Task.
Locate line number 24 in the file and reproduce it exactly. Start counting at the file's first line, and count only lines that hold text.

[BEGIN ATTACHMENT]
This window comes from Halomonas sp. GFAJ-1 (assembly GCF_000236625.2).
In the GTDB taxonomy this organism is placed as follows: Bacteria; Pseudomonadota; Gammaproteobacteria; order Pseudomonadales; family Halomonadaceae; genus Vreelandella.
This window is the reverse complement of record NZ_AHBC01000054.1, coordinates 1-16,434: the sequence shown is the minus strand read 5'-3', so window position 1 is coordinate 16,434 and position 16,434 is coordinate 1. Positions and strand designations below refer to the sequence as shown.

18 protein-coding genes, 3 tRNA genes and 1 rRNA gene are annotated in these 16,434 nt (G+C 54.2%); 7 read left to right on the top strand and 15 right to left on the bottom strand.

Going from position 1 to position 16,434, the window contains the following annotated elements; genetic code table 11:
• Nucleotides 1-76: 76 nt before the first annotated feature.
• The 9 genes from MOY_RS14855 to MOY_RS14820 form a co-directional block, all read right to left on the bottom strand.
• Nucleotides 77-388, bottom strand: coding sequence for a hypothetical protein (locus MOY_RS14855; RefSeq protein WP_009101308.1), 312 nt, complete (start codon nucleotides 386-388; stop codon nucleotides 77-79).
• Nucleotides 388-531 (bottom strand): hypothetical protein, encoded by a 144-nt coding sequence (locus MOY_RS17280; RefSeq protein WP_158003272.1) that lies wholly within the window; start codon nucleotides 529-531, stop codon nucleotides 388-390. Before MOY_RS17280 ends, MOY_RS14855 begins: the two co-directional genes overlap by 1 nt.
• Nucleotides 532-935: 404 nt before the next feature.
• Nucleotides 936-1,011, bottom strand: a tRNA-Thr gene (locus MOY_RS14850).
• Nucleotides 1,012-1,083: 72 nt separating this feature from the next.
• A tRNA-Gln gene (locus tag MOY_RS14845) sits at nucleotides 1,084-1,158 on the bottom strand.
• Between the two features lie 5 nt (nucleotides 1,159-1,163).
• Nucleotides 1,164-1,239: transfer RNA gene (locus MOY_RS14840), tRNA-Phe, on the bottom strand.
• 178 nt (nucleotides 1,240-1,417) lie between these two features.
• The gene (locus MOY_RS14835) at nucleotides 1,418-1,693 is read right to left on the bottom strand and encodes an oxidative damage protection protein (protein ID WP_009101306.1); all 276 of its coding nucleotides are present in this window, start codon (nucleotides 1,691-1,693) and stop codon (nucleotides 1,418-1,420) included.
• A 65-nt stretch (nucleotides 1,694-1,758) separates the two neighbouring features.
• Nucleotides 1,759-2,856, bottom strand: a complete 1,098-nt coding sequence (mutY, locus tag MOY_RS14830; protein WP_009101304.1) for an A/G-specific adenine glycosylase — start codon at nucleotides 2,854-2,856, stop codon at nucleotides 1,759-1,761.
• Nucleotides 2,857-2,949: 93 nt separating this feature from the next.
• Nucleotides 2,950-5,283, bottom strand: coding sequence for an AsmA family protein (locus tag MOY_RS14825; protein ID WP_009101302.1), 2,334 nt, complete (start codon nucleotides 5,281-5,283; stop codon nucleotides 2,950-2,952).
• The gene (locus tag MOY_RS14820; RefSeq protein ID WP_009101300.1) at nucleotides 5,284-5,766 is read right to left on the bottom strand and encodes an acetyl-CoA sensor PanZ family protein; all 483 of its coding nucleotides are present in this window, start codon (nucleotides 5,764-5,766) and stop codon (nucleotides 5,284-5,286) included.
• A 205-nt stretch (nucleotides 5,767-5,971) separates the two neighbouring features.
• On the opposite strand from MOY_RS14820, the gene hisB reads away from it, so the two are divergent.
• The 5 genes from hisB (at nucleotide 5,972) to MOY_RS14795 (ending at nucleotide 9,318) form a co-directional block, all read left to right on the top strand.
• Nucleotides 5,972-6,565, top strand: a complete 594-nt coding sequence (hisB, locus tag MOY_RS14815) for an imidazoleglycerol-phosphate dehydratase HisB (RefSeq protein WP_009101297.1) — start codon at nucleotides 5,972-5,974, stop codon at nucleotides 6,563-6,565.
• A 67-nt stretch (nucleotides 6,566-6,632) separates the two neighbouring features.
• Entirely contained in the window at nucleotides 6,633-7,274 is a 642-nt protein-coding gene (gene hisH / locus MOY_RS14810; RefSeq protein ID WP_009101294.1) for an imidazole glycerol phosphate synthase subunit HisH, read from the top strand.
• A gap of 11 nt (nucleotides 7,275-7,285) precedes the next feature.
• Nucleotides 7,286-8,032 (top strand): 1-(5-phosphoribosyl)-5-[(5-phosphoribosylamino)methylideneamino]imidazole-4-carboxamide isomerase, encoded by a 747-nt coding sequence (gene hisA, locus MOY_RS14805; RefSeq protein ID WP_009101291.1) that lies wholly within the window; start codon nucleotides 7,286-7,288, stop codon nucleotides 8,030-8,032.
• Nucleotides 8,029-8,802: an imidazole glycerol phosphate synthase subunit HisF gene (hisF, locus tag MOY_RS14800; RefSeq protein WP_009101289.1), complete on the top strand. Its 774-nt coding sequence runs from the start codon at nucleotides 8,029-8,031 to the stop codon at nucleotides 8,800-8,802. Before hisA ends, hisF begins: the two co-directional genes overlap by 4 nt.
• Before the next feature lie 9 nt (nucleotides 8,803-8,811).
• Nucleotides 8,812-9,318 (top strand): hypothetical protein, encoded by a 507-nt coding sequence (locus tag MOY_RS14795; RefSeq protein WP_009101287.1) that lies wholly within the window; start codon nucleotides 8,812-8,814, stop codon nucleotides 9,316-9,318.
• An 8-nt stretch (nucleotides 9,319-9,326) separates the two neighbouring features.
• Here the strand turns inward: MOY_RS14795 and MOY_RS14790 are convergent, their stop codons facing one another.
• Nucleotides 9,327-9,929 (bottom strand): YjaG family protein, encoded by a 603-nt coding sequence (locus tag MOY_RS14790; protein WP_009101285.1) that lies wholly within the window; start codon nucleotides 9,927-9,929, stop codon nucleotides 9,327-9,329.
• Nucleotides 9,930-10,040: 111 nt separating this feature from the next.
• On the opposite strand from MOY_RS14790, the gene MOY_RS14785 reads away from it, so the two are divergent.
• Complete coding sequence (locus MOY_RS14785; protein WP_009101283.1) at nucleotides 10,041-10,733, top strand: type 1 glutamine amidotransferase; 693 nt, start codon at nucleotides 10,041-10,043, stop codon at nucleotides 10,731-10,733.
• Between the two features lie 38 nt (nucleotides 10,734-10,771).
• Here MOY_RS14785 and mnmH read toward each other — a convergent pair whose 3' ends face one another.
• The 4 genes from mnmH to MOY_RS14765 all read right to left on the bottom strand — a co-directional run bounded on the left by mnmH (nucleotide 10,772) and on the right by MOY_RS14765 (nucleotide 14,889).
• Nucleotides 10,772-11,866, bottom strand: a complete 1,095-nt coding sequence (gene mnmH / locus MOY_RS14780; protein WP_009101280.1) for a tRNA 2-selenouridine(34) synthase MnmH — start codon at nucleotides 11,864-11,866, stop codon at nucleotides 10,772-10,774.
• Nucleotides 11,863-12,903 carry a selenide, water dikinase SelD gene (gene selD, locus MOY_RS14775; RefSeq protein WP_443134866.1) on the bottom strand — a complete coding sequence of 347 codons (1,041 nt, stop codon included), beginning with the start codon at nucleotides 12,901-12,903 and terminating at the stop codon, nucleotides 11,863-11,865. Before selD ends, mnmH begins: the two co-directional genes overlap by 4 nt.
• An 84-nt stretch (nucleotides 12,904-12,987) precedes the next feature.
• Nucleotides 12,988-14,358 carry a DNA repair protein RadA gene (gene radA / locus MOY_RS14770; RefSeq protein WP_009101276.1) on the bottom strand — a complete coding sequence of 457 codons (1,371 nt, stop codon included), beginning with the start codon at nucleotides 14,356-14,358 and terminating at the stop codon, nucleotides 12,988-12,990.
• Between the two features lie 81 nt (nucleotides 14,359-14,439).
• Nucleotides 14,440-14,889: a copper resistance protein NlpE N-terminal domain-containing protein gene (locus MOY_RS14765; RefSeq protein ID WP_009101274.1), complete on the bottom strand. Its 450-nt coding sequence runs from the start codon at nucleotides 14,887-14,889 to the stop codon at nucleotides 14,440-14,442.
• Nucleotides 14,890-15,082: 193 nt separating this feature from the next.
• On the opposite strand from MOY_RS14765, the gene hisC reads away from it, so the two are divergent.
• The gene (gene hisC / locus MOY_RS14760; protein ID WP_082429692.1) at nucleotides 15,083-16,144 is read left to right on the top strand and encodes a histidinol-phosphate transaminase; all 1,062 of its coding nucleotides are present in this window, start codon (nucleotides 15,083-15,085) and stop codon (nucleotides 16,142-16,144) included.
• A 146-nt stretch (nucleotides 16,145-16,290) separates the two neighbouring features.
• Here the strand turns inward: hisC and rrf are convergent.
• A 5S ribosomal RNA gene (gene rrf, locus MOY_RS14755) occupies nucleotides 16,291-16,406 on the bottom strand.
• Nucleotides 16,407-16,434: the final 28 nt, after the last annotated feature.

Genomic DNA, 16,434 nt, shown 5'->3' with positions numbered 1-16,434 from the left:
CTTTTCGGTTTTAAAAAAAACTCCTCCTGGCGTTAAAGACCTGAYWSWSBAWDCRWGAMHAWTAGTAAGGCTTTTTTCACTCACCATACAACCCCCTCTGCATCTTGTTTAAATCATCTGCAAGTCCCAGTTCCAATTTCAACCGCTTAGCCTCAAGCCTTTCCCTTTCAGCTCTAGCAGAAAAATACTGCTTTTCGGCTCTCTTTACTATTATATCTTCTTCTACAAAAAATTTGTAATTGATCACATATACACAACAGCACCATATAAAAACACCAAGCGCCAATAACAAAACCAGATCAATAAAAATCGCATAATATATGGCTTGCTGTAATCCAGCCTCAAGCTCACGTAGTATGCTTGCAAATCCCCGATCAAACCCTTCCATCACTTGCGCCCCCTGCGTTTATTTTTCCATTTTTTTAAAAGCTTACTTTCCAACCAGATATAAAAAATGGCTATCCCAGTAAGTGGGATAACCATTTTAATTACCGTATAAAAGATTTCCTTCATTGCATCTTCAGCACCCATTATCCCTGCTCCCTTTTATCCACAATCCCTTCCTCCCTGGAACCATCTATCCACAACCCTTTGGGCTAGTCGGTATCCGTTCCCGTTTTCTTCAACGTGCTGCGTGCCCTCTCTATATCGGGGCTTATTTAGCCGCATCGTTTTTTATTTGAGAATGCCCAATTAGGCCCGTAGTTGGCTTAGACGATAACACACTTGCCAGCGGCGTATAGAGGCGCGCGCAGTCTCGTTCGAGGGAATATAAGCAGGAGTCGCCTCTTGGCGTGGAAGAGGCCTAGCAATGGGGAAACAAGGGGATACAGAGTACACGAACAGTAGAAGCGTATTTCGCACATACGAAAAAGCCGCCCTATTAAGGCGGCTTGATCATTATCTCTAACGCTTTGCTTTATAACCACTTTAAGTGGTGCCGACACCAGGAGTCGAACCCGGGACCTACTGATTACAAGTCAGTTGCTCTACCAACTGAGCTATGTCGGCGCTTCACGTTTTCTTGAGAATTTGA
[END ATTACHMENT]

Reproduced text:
• On the opposite strand from MOY_RS14820, the gene hisB reads away from it, so the two are divergent.